Google's annual developer-focused 'I/O' conference kicked off on Wednesday 17 and came to a close on Friday 19 May. The software showcase was held at the Shoreline Amphitheatre near Google's Mountain View headquarters in California for the second consecutive year and included a plethora of announcements from the search engine giant.

Google I/O began at 10am Pacific time (6pm BST) on Wednesday with a 90-minute keynote led by CEO Sundar Pichai offering an overview of the company's position in 2017 and a glimpse into the future of Google technology.

Image: Alphabet Inc.

Google I/O 2017: How to watch Google I/O keynote live stream

If you are one of the thousands of attendees you can check out a list of the sessions here. The rest of us can watch the keynote below and our own live blog beneath it.

Google I/O 2017: Google I/O 2017 live blog

Previous editions of the conference have seen the unveiling of major new products and services such as the Chrome browser, Google Glass, Android TV, Google Play, Google + and its 'Android Wear' OS for wearables.

Although announcements are mainly consumer-focused, there is also always a lot interest for developers and tech professionals.

Google I/O 2017 live: What was announced at Google I/O 2017?

Last year's highlights included the launch of Google Assistant, the company's answer to Siri and Cortana, the 'Daydream' Android VR platform, the Wi-Fi connected speaker and voice command device Google Home, the Allo messaging and Duo video calling apps, and the latest Android version 'N' and Android Wear 2.0. Not every launch led to such success. The short-lived Google Spaces messaging service was shut down within a year.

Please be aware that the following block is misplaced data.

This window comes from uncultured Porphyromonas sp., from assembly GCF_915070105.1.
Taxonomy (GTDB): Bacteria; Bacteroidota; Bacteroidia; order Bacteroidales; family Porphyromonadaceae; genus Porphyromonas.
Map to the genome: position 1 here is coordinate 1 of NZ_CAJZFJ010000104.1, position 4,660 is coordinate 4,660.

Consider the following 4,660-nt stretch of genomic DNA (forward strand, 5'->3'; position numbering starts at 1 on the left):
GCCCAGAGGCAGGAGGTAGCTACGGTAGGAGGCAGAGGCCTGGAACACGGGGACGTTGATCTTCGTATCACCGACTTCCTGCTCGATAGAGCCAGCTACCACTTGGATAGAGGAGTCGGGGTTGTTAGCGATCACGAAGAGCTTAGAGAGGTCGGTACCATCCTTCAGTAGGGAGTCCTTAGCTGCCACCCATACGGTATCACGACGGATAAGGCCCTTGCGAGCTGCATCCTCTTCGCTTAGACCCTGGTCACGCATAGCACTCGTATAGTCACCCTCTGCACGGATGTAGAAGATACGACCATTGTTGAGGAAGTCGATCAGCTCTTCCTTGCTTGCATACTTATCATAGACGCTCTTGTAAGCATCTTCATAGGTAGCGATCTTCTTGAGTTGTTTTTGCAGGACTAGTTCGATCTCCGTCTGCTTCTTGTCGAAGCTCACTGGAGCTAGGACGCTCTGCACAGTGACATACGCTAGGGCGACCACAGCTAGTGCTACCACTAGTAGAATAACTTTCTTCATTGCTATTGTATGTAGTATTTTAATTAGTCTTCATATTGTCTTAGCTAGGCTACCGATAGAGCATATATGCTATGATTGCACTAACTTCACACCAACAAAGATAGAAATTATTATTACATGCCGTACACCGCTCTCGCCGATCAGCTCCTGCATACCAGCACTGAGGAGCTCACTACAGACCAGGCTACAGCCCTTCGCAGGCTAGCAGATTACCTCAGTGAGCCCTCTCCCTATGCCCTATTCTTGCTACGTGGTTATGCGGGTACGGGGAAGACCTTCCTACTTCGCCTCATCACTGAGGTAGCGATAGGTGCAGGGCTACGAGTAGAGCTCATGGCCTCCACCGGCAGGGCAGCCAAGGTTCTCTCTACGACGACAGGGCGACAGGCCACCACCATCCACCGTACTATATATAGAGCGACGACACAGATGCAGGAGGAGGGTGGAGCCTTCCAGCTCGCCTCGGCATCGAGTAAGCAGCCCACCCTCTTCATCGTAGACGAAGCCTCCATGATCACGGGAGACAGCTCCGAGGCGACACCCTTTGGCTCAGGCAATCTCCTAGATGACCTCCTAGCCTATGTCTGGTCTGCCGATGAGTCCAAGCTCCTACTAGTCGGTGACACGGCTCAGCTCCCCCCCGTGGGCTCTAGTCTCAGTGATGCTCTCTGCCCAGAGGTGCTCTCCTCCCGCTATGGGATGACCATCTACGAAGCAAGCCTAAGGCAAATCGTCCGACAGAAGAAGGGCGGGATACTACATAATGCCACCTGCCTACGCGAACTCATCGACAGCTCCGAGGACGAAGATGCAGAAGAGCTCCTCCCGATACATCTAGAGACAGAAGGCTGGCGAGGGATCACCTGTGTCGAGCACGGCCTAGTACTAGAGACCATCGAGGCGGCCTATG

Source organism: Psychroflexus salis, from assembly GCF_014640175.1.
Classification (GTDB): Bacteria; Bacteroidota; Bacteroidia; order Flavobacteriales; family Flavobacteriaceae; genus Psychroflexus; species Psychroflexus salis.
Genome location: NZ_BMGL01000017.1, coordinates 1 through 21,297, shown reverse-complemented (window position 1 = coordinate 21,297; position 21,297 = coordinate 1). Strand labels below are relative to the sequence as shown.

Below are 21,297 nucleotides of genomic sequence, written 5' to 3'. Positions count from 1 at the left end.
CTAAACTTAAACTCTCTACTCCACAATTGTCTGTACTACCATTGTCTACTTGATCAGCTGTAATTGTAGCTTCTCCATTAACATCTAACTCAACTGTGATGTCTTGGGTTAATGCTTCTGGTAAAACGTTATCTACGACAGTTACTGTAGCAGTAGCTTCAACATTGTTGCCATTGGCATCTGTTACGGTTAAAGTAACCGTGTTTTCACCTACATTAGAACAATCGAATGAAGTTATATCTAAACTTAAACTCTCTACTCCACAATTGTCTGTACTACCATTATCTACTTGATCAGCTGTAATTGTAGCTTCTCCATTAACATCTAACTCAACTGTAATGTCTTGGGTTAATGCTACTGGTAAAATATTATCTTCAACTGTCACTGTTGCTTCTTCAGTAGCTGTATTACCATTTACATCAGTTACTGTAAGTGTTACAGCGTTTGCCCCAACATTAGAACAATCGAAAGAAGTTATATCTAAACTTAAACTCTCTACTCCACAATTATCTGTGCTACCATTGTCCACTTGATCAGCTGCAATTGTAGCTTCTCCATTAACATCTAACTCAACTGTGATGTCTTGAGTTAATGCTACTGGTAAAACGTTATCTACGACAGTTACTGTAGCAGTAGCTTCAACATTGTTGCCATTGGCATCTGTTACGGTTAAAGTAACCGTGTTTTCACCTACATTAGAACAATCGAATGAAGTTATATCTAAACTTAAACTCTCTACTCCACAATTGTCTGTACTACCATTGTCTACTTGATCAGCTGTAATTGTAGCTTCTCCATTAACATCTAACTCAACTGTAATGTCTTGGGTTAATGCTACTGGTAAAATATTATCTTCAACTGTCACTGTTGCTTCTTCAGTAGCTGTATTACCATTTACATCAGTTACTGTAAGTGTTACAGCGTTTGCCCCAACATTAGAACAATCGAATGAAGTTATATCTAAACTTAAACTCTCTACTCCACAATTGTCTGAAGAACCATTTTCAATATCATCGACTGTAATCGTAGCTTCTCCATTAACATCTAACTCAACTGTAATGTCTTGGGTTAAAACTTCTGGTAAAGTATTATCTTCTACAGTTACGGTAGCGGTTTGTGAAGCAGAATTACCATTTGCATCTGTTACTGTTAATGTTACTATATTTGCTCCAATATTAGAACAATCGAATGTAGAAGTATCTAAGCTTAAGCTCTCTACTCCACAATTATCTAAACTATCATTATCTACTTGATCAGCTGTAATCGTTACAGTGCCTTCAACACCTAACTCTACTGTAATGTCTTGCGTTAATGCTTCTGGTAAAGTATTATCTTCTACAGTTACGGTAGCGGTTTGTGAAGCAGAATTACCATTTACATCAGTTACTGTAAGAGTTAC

This year the company announced a new AI chip that works on its TensorFlow platform (pushing it further into providing 'AI as a Service'), a standalone 'Daydream' VR headset (building on its 'Daydream' Android platform announced last year), and a lightweight version of its mobile operating system called 'Android Go' which is optimised for data-restricted environments, especially emerging markets. 

Google also unveiled a number of updates to its 'Photos' feature, including suggesting you share photos with people it recognises in the shot and a 'Shared Libraries' function that lets you share photos with family or friends. 

Another big announcement was 'Google Lens', which allows you to use your phone camera to search for information. If you point your camera at, say a flower, restaurant or a book, it will tell you what it is (and for the latter, can also provide extra information on, say the author or reviews).

The launch of Google Home was one the biggest announcements of last year, and a slew of updates were unveiled in 2017. Home owners will be able to place free calls in the US and Canada and it can now integrate with HBO, Deezer, SoundCloud and other apps, for example. 

Interestingly, the company unveiled a new initiative called 'Google for Jobs', a jobs search engine, in the US. The service will cover all types of jobs from entry-level to high-end professional roles. 

The latest version of the Android operating system had already been released as a preview to developers, but further details were confirmed at the conference. The new OS, known only as 'O', adds a number of upgrades to the existing edition, such as improved Bluetooth performance, support for multiple displays, pop-up overlay windows, better battery life, and a new Autofill Framework that lets users store data from forms in apps and autofill them across the platform.

Google also announced plans to further integrate Android with Chrome OS, following recent fusions including bringing Android apps to Chrome OS. Additional support for physical keyboards was already confirmed for Android.

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